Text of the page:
Yellow buses lined the road in Akron, Ohio, yesterday at the funeral of school bus driver Laura Zborowski, 51, who was fatally struck by her own bus after saving a student during a Sept. 16 evacuation drill. Yet, amid the public outpouring of support, more questions are arising about her death.
The student was reportedly exiting through the rear door as the bus began to roll. The bus was parked at the start of a steep slope behind four others outside of Middlebury Academy, according to reports. All of the buses belong to Petermann Ltd., a subsidiary of National Express Corporation, which transports thousands of students statewide.
Petermann said in a statement last week that the company is working with local authorities as well as “conducting an internal investigation of the incident.” A Petermann employee reiterated to STN that an investigation is underway.
Akron police said they plan to release an official report of the fatal accident in about a month, after completing a full investigation that includes a standard toxicology report and interviews with witnesses and Petermann employees.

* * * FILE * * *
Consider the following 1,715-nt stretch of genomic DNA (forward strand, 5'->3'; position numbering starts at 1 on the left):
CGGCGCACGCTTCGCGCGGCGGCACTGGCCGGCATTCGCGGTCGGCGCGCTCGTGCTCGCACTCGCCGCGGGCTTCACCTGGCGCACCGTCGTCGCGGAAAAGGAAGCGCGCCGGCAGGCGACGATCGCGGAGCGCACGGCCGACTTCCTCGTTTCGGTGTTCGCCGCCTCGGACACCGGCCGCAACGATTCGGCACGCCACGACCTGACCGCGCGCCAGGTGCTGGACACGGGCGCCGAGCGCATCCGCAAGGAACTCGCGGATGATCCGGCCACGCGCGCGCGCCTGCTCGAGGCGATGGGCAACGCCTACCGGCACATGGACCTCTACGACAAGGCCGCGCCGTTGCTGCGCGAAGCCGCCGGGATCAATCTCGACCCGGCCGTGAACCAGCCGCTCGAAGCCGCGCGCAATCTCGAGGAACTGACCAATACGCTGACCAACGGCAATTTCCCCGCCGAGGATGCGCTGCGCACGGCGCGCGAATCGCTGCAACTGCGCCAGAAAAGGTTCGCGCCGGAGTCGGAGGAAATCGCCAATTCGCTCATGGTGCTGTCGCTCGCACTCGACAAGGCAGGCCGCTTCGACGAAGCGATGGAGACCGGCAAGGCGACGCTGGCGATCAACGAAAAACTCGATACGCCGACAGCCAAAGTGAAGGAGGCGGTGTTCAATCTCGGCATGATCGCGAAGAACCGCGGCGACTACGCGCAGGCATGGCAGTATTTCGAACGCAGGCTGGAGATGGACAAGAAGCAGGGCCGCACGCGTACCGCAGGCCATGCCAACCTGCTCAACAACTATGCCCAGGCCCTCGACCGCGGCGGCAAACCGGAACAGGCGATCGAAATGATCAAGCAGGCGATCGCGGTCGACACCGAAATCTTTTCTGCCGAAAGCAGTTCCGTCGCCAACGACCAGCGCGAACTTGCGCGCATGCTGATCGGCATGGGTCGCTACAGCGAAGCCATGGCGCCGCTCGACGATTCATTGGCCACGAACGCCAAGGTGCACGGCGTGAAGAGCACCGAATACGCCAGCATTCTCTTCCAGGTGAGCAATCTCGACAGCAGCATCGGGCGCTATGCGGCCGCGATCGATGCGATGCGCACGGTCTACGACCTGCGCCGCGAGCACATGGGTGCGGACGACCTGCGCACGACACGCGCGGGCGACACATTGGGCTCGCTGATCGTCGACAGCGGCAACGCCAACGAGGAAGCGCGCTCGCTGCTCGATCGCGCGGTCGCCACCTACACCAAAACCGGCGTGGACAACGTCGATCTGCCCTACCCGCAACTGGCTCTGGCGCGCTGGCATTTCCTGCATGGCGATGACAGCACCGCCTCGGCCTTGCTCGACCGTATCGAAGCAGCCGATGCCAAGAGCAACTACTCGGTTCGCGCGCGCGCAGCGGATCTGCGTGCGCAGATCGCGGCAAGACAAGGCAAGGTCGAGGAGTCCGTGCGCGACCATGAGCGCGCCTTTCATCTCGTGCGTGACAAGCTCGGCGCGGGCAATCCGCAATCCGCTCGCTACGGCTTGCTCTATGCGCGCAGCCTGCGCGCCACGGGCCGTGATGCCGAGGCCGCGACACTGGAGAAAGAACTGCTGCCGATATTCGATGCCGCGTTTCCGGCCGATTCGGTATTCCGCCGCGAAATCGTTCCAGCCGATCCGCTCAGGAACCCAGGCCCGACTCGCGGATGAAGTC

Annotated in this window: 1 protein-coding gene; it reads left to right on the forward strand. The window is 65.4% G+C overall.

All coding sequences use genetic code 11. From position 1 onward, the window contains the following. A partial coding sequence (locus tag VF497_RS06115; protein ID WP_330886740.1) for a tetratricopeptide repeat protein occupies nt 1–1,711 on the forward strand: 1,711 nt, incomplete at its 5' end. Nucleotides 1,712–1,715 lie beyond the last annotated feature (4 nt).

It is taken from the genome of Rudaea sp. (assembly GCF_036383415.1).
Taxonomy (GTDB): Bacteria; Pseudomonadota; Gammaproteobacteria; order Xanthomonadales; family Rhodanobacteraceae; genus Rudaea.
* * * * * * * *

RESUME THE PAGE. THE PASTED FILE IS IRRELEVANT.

The Ohio Revised Code mandates schools conduct three emergency bus evacuation drills every year. Other ORC requirements include:
- The drill should take place on school grounds, not on a bus route.
- The bus driver must stay in the bus during evacuation drills.
- All drills must be supervised by at least one other staff member other than the bus driver.
- The parking brake must be on, the ignition off and the transmission set to gear or park.
According to police, the Petermann bus drivers conducted the evacuation drill in question on the road, not on the property of the charter school. Investigators said the other three bus drivers had already finished up and departed when the mishap occurred.
They also said it appears Zborowski threw the 10-year-old girl to safety before being dragged under the bus.
Zborowski was certified to train other bus drivers, according to the Ohio Department of Education, yet it remained unclear whether she’d already exited the bus when the accident occurred.
The Ohio Highway Patrol said the parking brake was disengaged when they inspected the bus, which could have caused the bus to roll, but a spokesman told 19 Action News they don’t know exactly when the parking brake was released.
In July, a state patrol inspector found a broken spring in the back brakes of the bus during its annual inspection. Repairs were made the same day and the bus was permitted to transport students, the report states. However, the OHP said that this brake issue did not contribute to the fatal accident last week.